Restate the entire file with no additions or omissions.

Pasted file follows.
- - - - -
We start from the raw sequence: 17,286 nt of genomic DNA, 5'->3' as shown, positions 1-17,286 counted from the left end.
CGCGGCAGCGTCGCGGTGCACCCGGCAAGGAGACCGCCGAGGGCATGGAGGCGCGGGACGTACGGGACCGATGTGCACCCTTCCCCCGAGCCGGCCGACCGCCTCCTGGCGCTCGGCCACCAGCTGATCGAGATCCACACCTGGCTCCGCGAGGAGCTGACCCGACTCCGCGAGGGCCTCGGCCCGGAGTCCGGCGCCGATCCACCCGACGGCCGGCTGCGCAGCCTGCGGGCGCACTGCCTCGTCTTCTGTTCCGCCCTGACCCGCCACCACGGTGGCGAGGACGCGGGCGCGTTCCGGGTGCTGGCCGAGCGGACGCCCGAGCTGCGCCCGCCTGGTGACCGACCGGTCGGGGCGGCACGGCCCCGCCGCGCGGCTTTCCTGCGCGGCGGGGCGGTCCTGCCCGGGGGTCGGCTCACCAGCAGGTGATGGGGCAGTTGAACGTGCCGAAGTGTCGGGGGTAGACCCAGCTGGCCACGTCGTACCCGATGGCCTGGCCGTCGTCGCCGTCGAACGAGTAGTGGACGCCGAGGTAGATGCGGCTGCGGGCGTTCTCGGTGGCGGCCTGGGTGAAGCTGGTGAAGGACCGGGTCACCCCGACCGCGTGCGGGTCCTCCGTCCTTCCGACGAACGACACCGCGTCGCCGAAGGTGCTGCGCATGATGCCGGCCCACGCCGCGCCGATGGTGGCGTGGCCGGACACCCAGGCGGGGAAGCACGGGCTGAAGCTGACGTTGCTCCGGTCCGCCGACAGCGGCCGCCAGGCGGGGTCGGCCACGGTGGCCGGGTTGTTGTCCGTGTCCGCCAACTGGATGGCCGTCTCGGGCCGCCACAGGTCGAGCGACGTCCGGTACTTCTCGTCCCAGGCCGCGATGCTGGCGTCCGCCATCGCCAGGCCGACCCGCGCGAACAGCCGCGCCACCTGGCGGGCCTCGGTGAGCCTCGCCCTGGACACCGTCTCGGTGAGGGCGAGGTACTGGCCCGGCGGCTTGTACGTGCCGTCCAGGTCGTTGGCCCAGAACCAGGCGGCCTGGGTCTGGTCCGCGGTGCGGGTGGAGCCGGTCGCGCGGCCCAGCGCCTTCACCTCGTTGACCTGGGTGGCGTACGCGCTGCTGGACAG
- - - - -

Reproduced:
We start from the raw sequence: 17,286 nt of genomic DNA, 5'->3' as shown, positions 1-17,286 counted from the left end.
CGCGGCAGCGTCGCGGTGCACCCGGCAAGGAGACCGCCGAGGGCATGGAGGCGCGGGACGTACGGGACCGATGTGCACCCTTCCCCCGAGCCGGCCGACCGCCTCCTGGCGCTCGGCCACCAGCTGATCGAGATCCACACCTGGCTCCGCGAGGAGCTGACCCGACTCCGCGAGGGCCTCGGCCCGGAGTCCGGCGCCGATCCACCCGACGGCCGGCTGCGCAGCCTGCGGGCGCACTGCCTCGTCTTCTGTTCCGCCCTGACCCGCCACCACGGTGGCGAGGACGCGGGCGCGTTCCGGGTGCTGGCCGAGCGGACGCCCGAGCTGCGCCCGCCTGGTGACCGACCGGTCGGGGCGGCACGGCCCCGCCGCGCGGCTTTCCTGCGCGGCGGGGCGGTCCTGCCCGGGGGTCGGCTCACCAGCAGGTGATGGGGCAGTTGAACGTGCCGAAGTGTCGGGGGTAGACCCAGCTGGCCACGTCGTACCCGATGGCCTGGCCGTCGTCGCCGTCGAACGAGTAGTGGACGCCGAGGTAGATGCGGCTGCGGGCGTTCTCGGTGGCGGCCTGGGTGAAGCTGGTGAAGGACCGGGTCACCCCGACCGCGTGCGGGTCCTCCGTCCTTCCGACGAACGACACCGCGTCGCCGAAGGTGCTGCGCATGATGCCGGCCCACGCCGCGCCGATGGTGGCGTGGCCGGACACCCAGGCGGGGAAGCACGGGCTGAAGCTGACGTTGCTCCGGTCCGCCGACAGCGGCCGCCAGGCGGGGTCGGCCACGGTGGCCGGGTTGTTGTCCGTGTCCGCCAACTGGATGGCCGTCTCGGGCCGCCACAGGTCGAGCGACGTCCGGTACTTCTCGTCCCAGGCCGCGATGCTGGCGTCCGCCATCGCCAGGCCGACCCGCGCGAACAGCCGCGCCACCTGGCGGGCCTCGGTGAGCCTCGCCCTGGACACCGTCTCGGTGAGGGCGAGGTACTGGCCCGGCGGCTTGTACGTGCCGTCCAGGTCGTTGGCCCAGAACCAGGCGGCCTGGGTCTGGTCCGCGGTGCGGGTGGAGCCGGTCGCGCGGCCCAGCGCCTTCACCTCGTTGACCTGGGTGGCGTACGCGCTGCTGGACAG